1. He sounds like one of those advertisement voiceovers on television

    2. Would it kind of be like having an automatic party planner?
      1. How do the companies all agree to partner (these are high-profiting companies)

  4. PACE
    1. How are they going to integrate the psychological effects?

    2. Would the funds be to hire more people, for props, for editing? What will the funds be for?

    3. What effect will it have in the long run?

    4. What will the donations be used for?

  5. A & E
    1. I like how they mention where they will insert the funds

    2. I’m wondering if they might somehow add to this musical a few symbols and scenes on the pressure of hookup culture to not start a relationship by just going on dates or being friends

    3. I wonder how they will criticize without being harsh enough to get called out

  6. Cheese
    1. It’s making me hungry
      1. Won't the snack bar be “too much cheese”

      2. Why haven’t I seen this in any of the stores in Puerto Rico?

    2. Being aware of the trends can help make it more successful

    3. How won’t the trends of loving cheese so much not die down?
      1. What makes it so much better than other companies if it is just cheese and is more expensive?

    4. How would this be solid if it's a constant up and down in the industry?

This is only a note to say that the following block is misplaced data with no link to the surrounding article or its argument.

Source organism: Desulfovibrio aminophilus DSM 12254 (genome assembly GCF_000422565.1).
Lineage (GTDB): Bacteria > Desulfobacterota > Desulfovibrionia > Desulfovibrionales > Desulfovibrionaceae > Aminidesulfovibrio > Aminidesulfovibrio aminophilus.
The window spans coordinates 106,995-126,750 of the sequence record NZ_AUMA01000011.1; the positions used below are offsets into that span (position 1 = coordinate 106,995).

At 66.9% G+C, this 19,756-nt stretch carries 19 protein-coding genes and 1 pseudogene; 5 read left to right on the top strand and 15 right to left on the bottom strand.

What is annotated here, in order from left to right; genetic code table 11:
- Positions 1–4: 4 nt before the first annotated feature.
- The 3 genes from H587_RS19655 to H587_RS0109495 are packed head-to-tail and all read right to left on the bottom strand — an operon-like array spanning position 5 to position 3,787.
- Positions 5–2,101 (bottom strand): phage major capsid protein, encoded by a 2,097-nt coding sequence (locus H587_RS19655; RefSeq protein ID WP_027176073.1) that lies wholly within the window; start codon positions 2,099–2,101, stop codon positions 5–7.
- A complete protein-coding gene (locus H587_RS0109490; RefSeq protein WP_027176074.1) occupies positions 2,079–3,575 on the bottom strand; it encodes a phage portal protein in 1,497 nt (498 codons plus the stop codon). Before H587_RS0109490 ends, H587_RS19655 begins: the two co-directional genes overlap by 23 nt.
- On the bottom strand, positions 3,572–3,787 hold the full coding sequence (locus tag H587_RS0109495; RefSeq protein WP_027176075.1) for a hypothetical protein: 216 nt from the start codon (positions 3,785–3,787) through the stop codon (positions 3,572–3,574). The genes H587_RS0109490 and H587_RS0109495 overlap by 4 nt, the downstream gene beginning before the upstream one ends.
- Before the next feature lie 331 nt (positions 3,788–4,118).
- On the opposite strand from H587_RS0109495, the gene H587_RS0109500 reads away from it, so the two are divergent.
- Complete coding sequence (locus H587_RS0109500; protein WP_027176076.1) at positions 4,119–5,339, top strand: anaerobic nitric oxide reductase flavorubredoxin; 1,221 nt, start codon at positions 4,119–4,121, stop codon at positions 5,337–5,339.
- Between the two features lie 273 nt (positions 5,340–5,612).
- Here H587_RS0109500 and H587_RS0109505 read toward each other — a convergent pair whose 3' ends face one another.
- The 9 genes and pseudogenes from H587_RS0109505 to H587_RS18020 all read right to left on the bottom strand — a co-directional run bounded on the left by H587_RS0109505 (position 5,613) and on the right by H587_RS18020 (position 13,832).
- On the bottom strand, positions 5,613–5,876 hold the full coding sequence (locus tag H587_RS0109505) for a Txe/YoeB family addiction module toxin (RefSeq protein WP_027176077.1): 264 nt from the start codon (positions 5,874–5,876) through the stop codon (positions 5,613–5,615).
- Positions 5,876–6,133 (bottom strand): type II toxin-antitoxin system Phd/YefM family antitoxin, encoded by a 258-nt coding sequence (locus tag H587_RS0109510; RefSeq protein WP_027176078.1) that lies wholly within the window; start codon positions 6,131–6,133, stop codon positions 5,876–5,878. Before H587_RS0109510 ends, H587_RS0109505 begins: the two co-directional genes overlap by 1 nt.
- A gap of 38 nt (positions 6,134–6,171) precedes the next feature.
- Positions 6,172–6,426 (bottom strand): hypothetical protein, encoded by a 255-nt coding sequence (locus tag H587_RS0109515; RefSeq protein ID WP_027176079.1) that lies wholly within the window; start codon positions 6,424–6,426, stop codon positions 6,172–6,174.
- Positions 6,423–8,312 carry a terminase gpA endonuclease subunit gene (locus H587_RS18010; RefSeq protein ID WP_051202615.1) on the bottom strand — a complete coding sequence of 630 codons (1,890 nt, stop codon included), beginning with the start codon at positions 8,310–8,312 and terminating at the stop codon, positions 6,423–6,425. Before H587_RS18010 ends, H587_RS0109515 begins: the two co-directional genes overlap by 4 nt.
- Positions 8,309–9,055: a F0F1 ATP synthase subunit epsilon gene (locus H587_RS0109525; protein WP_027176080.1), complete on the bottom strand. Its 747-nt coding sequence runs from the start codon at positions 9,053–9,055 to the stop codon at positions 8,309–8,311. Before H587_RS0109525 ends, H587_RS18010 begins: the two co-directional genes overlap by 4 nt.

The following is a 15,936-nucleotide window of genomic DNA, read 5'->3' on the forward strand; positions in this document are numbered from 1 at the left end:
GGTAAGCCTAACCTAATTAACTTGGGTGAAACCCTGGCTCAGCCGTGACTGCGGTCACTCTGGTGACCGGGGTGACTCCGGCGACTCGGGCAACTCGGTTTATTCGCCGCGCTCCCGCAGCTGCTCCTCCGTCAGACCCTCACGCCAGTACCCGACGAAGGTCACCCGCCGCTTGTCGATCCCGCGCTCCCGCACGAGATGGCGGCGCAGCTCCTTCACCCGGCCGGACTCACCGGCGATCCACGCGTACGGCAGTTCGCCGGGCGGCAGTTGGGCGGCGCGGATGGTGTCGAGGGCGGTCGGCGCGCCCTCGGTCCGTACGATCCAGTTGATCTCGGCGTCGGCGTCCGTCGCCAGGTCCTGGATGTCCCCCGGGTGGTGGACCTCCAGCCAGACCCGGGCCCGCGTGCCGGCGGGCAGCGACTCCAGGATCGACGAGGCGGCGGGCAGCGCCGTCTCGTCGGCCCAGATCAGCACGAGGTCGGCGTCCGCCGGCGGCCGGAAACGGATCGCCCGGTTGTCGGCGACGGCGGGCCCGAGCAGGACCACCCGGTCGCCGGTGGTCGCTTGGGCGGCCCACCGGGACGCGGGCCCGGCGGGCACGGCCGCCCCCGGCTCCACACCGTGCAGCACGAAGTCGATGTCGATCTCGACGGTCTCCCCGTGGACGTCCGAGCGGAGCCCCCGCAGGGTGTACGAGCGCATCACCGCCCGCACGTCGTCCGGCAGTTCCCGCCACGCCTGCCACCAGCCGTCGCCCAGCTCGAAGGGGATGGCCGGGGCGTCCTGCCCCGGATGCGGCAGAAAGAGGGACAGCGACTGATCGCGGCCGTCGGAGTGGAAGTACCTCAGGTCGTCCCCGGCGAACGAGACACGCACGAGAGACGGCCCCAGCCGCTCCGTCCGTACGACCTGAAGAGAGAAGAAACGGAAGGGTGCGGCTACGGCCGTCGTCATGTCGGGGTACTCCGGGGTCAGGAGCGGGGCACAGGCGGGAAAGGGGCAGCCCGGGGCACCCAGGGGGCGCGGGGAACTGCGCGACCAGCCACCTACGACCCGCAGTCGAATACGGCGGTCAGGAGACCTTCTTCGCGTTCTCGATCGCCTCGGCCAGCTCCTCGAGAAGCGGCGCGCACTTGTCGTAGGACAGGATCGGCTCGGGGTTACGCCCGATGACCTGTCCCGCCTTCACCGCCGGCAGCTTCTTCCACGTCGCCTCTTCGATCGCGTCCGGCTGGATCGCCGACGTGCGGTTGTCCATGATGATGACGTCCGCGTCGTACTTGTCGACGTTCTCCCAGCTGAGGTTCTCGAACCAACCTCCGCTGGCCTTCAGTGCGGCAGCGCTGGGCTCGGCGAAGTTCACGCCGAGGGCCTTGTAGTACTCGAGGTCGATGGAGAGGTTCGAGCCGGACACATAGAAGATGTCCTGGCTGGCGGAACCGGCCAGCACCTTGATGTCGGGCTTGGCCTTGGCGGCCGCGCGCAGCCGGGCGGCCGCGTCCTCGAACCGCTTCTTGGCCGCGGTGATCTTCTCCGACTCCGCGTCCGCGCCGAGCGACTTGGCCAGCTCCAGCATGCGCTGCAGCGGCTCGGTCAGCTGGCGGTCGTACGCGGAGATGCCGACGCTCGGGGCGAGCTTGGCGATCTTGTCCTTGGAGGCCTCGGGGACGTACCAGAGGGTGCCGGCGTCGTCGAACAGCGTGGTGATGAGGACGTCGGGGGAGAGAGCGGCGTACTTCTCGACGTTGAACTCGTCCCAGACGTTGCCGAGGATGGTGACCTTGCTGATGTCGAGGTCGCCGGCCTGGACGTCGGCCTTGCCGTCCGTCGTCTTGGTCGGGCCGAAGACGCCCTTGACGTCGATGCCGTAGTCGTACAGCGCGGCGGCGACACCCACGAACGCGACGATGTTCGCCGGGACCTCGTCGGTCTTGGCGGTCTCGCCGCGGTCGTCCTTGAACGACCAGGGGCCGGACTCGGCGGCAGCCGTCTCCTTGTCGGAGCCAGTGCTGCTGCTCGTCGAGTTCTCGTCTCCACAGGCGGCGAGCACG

ME: What connections can you make to your life and past experiences? What about your startup idea? How can you connect what you see, hear, and their methods to your startup idea?

  1. Shark Tank:
    1. Honestly, it comes out to be very handy to have an accessible accessory to carry the phone
      1. I would use it whenever I am in need of just taking my phone or want to just take a moment when I am outside playing sports

  2. Cross River Pitch
    1. The mom picking out her child’s clothes reminds me of my mom
      1. The relationship seems like a parallel between mine and my mom’s

    2. It appeals to humor

  3. Party on demand
    1. My class is always wanting to party
      1. This seems so convenient for us

    2. The idea of partnerships is quite similar to my idea of connecting the thrift stores, however, i exclude the app creation.

  4. PACE
    1. The way they try to appeal to the audience of all types of girls is how I want to appeal to the audience of my start-up
      1. Possibly by making it as relatable as possible

  5. A & E
    1. As somebody who feels this intense pressure to date I relate

  6. Cheese
    1. I like that it is a family business, it kind of revolves on family

    2. I am not a huge fan of cheese, I would not buy this lol
      1. It is not for everyone, just like my start-up, it is meant to target a specific niche.